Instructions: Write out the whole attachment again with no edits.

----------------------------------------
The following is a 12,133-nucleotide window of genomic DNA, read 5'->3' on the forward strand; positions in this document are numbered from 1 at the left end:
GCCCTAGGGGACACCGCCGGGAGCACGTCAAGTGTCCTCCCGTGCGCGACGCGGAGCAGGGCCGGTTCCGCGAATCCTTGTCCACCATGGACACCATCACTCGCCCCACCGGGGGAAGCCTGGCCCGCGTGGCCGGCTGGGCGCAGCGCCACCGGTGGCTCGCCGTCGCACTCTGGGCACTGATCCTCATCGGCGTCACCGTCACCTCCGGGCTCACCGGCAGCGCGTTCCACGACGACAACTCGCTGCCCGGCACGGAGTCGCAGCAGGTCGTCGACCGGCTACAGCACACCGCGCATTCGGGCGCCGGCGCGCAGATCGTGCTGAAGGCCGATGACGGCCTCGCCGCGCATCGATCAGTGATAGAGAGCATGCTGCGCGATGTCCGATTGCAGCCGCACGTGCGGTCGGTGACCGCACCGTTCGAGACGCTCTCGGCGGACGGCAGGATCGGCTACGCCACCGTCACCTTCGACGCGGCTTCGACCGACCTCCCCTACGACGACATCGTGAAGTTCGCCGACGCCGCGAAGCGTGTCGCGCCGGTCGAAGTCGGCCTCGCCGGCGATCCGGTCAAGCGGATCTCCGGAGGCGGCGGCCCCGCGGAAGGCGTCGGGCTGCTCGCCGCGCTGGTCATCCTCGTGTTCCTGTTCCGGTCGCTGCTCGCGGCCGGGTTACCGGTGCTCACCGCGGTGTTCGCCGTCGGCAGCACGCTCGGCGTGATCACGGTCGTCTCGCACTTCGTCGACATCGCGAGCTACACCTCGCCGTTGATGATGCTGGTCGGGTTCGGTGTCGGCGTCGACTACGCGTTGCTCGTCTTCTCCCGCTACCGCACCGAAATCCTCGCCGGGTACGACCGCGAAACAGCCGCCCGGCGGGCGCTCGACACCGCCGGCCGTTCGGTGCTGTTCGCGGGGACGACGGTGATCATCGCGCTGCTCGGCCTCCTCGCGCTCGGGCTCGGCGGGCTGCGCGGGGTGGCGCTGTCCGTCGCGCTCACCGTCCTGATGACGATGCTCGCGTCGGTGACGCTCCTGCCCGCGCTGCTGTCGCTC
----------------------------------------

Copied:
The following is a 12,133-nucleotide window of genomic DNA, read 5'->3' on the forward strand; positions in this document are numbered from 1 at the left end:
GCCCTAGGGGACACCGCCGGGAGCACGTCAAGTGTCCTCCCGTGCGCGACGCGGAGCAGGGCCGGTTCCGCGAATCCTTGTCCACCATGGACACCATCACTCGCCCCACCGGGGGAAGCCTGGCCCGCGTGGCCGGCTGGGCGCAGCGCCACCGGTGGCTCGCCGTCGCACTCTGGGCACTGATCCTCATCGGCGTCACCGTCACCTCCGGGCTCACCGGCAGCGCGTTCCACGACGACAACTCGCTGCCCGGCACGGAGTCGCAGCAGGTCGTCGACCGGCTACAGCACACCGCGCATTCGGGCGCCGGCGCGCAGATCGTGCTGAAGGCCGATGACGGCCTCGCCGCGCATCGATCAGTGATAGAGAGCATGCTGCGCGATGTCCGATTGCAGCCGCACGTGCGGTCGGTGACCGCACCGTTCGAGACGCTCTCGGCGGACGGCAGGATCGGCTACGCCACCGTCACCTTCGACGCGGCTTCGACCGACCTCCCCTACGACGACATCGTGAAGTTCGCCGACGCCGCGAAGCGTGTCGCGCCGGTCGAAGTCGGCCTCGCCGGCGATCCGGTCAAGCGGATCTCCGGAGGCGGCGGCCCCGCGGAAGGCGTCGGGCTGCTCGCCGCGCTGGTCATCCTCGTGTTCCTGTTCCGGTCGCTGCTCGCGGCCGGGTTACCGGTGCTCACCGCGGTGTTCGCCGTCGGCAGCACGCTCGGCGTGATCACGGTCGTCTCGCACTTCGTCGACATCGCGAGCTACACCTCGCCGTTGATGATGCTGGTCGGGTTCGGTGTCGGCGTCGACTACGCGTTGCTCGTCTTCTCCCGCTACCGCACCGAAATCCTCGCCGGGTACGACCGCGAAACAGCCGCCCGGCGGGCGCTCGACACCGCCGGCCGTTCGGTGCTGTTCGCGGGGACGACGGTGATCATCGCGCTGCTCGGCCTCCTCGCGCTCGGGCTCGGCGGGCTGCGCGGGGTGGCGCTGTCCGTCGCGCTCACCGTCCTGATGACGATGCTCGCGTCGGTGACGCTCCTGCCCGCGCTGCTGTCGCTC